Research Institute of Plant Industry VIR

Saint Petersburg, Russia

Research Institute of Plant Industry VIR

Saint Petersburg, Russia
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Artemyeva A.M.,Research Institute of Plant Industry VIR | Rudneva E.N.,Research Institute of Plant Industry VIR | Volkova A.I.,Research Institute of Plant Industry VIR | Kocherina N.V.,Research Institute of Plant Industry VIR | And 2 more authors.
Acta Horticulturae | Year: 2013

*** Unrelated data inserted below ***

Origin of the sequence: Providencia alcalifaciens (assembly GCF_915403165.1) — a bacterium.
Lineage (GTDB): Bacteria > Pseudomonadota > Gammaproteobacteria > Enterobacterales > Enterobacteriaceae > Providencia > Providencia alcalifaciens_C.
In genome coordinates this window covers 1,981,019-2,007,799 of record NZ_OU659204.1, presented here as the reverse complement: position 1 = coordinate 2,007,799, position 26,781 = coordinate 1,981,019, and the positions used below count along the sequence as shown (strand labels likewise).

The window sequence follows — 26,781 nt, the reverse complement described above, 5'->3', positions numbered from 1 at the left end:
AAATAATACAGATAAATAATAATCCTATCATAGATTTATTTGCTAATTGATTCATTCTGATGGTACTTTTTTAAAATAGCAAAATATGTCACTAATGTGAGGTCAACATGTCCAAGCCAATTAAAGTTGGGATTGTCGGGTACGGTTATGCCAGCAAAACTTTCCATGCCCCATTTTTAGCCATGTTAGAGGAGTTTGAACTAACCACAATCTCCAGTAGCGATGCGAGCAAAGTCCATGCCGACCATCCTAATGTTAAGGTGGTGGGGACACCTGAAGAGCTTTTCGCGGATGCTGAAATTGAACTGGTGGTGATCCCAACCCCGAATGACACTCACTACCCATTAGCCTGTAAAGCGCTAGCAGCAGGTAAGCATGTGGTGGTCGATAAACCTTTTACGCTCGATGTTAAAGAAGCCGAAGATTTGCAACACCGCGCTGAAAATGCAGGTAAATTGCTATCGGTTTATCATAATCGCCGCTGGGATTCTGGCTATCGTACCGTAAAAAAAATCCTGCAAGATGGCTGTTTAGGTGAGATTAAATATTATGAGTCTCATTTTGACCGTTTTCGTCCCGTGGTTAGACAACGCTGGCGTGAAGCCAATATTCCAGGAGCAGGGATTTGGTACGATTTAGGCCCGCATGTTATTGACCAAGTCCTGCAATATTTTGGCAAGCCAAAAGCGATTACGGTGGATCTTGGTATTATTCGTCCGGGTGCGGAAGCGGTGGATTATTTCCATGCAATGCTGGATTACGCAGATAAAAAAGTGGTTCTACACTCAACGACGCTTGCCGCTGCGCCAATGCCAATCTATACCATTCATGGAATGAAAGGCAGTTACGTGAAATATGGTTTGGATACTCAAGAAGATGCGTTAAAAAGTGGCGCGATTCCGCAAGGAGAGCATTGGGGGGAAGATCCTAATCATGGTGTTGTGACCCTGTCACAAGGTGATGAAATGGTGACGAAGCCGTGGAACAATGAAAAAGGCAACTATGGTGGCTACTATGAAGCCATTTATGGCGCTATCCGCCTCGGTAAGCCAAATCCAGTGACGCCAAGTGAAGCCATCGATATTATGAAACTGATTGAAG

Quantitative Trait Loci (QTL) analysis has been used to identify genes related to a wide range of morphological and disease resistance traits in Brassica rapa L. Two DH mapping populations resulted from crosses between Yellow sarson YS-143, Pak choi PC175, and Vegetable turnip VT115 accessions (DH38: PC175 × YS143 and DH30: VT115 × YS143) have been used at present work. Both populations were evaluated for 43 morphological and disease resistance traits (flowering time, growthrelated traits, leaf, seed, flower and fruit traits) as well as for resistance to strains of four Xanthomonas campestris pv. campestris Pam. (Dow.) races and two races X. arboricola. Based on obtained results it was assumed that QTL determined phenotypic traits may have an overall effect on plant development and suggest a pattern of genetic integration of morphological traits as well as existence of blocks of evolutionary co-adapted genes. The inheritance of potential broad-spectrum quantitative resistance of B. rapa to X. campestris pv. campestris has been elucidated and we report for the first time in Russia the identification of QTL that control resistance to the most important races of the pathogen in B. rapa. The quantitative, potential broad-spectrum disease resistance studied at present work could be transferred into other economically important B. rapa cultivars or could be introgressed into B. oleracea cultivars through interspecific hybridisation. By identifying molecular markers linked with QTL determining each component of studied morphological and disease resistance traits we have been able to 'dissect' the complex morphology and resistance traits and will be able to provide plant breeders with tools to breed these agronomically important traits using marker-assisted selection.

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